Nano-X Imaging has received the nod from the FDA for its single-source Nanox.Arc digital X-ray technology.
The X-ray System is designed to produce 2D CT and tomography scans with Nanox's digital source, and is touted as a less expensive alternative to legacy X-ray machines. It expects the system to potentially increase access for two-thirds of the world where imaging and screening are lacking, as well as decrease waiting times and help detect serious or chronic illnesses in early stages.
“Based on timing for obtaining regulatory and additional clearances, we're on track to commence system shipments in the fourth quarter of 2021 and into the first quarter of 2022 with the goal of finalizing deployment of the initial 15,000 Nanox.ARC systems by the end of 2024,” Ran Poliakine, chairman and chief executive officer of Nanox, told HCB News.
The company also expects to submit a 510(k) application to the FDA for its multi-source Nanox.Arc. The 3D Digital Tomosynthesis whole body scanners include multiple single source tubes and can be used for a variety of procedures. Nanox plans to continue to optimize and develop further features for it before submitting a 510(k) application in 2021.
It also plans to submit an additional one at the same time for its Nanox.CLOUD solution. "Once an image is taken by one of our Nanox.ARC scanners, it is then sent to the cloud, where it can be viewed, stored, matched with a radiologist anywhere in the world, reviewed using diagnostic AI, and sent for billing and reporting. Our Innovative MSaaS business model is enabled by the integration between the Nanox.ARC and Nanox.Cloud," said Poliakine.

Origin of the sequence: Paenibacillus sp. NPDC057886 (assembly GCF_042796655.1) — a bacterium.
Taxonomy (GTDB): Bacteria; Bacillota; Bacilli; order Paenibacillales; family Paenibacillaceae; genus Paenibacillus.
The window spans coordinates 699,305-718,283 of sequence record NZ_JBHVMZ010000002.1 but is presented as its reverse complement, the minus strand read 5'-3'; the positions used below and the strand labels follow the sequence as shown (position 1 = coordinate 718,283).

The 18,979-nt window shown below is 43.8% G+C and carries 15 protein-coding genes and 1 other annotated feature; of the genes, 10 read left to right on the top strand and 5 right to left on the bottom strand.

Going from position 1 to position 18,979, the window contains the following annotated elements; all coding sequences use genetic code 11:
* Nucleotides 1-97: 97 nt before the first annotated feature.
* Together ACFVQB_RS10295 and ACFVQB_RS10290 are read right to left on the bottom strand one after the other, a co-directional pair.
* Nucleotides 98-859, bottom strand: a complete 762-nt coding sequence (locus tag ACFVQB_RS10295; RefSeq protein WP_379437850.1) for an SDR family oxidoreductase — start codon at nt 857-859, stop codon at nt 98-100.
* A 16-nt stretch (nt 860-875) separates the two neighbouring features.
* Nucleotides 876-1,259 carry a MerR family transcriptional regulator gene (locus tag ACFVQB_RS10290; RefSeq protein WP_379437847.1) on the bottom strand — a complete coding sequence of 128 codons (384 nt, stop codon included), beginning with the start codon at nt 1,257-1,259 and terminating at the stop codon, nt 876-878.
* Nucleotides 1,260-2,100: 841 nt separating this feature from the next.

He adds that Nanox.CLOUD comes with little to no upfront CAPEX cost and removes the burden of large upfront capital expenditure or lease payments.
Nanox came under fire in September when online stock commentator Citron Research alleged the company did not show any evidence
to compare the efficacy of Nanox.Arc with conventional CT scanners. It also accused Nanox of making up false distribution agreements with made-up customers. The accusations resulted in lawsuits and a drop in stock value.
The Citron report also pointed out that the company's 510(k) application indicated the technology is similar to previously cleared devices already on the market.
Nanox denied the claims in the suit. “We look forward to demonstrating our digital X-ray technology in a range of 2D and 3D medical imaging procedures at this year’s virtual Radiology Society of North America 2020 meeting later this month, and intend to make these materials available to our investors and global stakeholders so they can join and witness our technology,” said Poliakine at the time.
The company also suffered an $11.1 million net loss
in Q3 2020, due to increased spending on research and development and sales and marketing. A $5.3 million increase in general and administrative expenses from 2019 to 2020 also contributed to the loss.